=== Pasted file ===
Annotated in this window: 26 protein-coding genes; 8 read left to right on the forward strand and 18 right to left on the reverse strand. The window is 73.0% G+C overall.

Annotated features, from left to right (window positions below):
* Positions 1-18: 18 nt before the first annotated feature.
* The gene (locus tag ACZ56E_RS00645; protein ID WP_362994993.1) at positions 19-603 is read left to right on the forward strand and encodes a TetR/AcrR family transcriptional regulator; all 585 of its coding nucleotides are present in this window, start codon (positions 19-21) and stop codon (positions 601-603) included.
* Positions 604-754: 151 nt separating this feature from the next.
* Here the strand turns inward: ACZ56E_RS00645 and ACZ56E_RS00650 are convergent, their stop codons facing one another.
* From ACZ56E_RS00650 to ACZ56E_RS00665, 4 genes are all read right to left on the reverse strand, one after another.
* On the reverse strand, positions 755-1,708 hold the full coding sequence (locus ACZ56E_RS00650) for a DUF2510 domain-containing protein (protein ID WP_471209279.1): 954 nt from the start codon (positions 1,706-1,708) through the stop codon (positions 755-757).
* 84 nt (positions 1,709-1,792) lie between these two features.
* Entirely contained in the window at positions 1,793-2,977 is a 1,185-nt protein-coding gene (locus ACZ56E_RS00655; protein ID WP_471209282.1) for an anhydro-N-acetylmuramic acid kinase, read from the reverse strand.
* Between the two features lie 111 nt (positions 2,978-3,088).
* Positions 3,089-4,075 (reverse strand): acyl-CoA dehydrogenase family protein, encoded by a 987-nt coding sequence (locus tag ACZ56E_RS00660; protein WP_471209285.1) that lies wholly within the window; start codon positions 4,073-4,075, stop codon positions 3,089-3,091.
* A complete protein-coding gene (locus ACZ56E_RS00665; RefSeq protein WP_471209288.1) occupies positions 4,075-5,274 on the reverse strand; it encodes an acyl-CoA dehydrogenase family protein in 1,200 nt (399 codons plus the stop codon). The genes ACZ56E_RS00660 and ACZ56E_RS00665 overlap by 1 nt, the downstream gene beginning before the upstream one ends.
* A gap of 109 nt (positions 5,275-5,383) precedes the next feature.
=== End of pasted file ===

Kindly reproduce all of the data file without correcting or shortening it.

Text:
Annotated in this window: 26 protein-coding genes; 8 read left to right on the forward strand and 18 right to left on the reverse strand. The window is 73.0% G+C overall.

Annotated features, from left to right (window positions below):
* Positions 1-18: 18 nt before the first annotated feature.
* The gene (locus tag ACZ56E_RS00645; protein ID WP_362994993.1) at positions 19-603 is read left to right on the forward strand and encodes a TetR/AcrR family transcriptional regulator; all 585 of its coding nucleotides are present in this window, start codon (positions 19-21) and stop codon (positions 601-603) included.
* Positions 604-754: 151 nt separating this feature from the next.
* Here the strand turns inward: ACZ56E_RS00645 and ACZ56E_RS00650 are convergent, their stop codons facing one another.
* From ACZ56E_RS00650 to ACZ56E_RS00665, 4 genes are all read right to left on the reverse strand, one after another.
* On the reverse strand, positions 755-1,708 hold the full coding sequence (locus ACZ56E_RS00650) for a DUF2510 domain-containing protein (protein ID WP_471209279.1): 954 nt from the start codon (positions 1,706-1,708) through the stop codon (positions 755-757).
* 84 nt (positions 1,709-1,792) lie between these two features.
* Entirely contained in the window at positions 1,793-2,977 is a 1,185-nt protein-coding gene (locus ACZ56E_RS00655; protein ID WP_471209282.1) for an anhydro-N-acetylmuramic acid kinase, read from the reverse strand.
* Between the two features lie 111 nt (positions 2,978-3,088).
* Positions 3,089-4,075 (reverse strand): acyl-CoA dehydrogenase family protein, encoded by a 987-nt coding sequence (locus tag ACZ56E_RS00660; protein WP_471209285.1) that lies wholly within the window; start codon positions 4,073-4,075, stop codon positions 3,089-3,091.
* A complete protein-coding gene (locus ACZ56E_RS00665; RefSeq protein WP_471209288.1) occupies positions 4,075-5,274 on the reverse strand; it encodes an acyl-CoA dehydrogenase family protein in 1,200 nt (399 codons plus the stop codon). The genes ACZ56E_RS00660 and ACZ56E_RS00665 overlap by 1 nt, the downstream gene beginning before the upstream one ends.
* A gap of 109 nt (positions 5,275-5,383) precedes the next feature.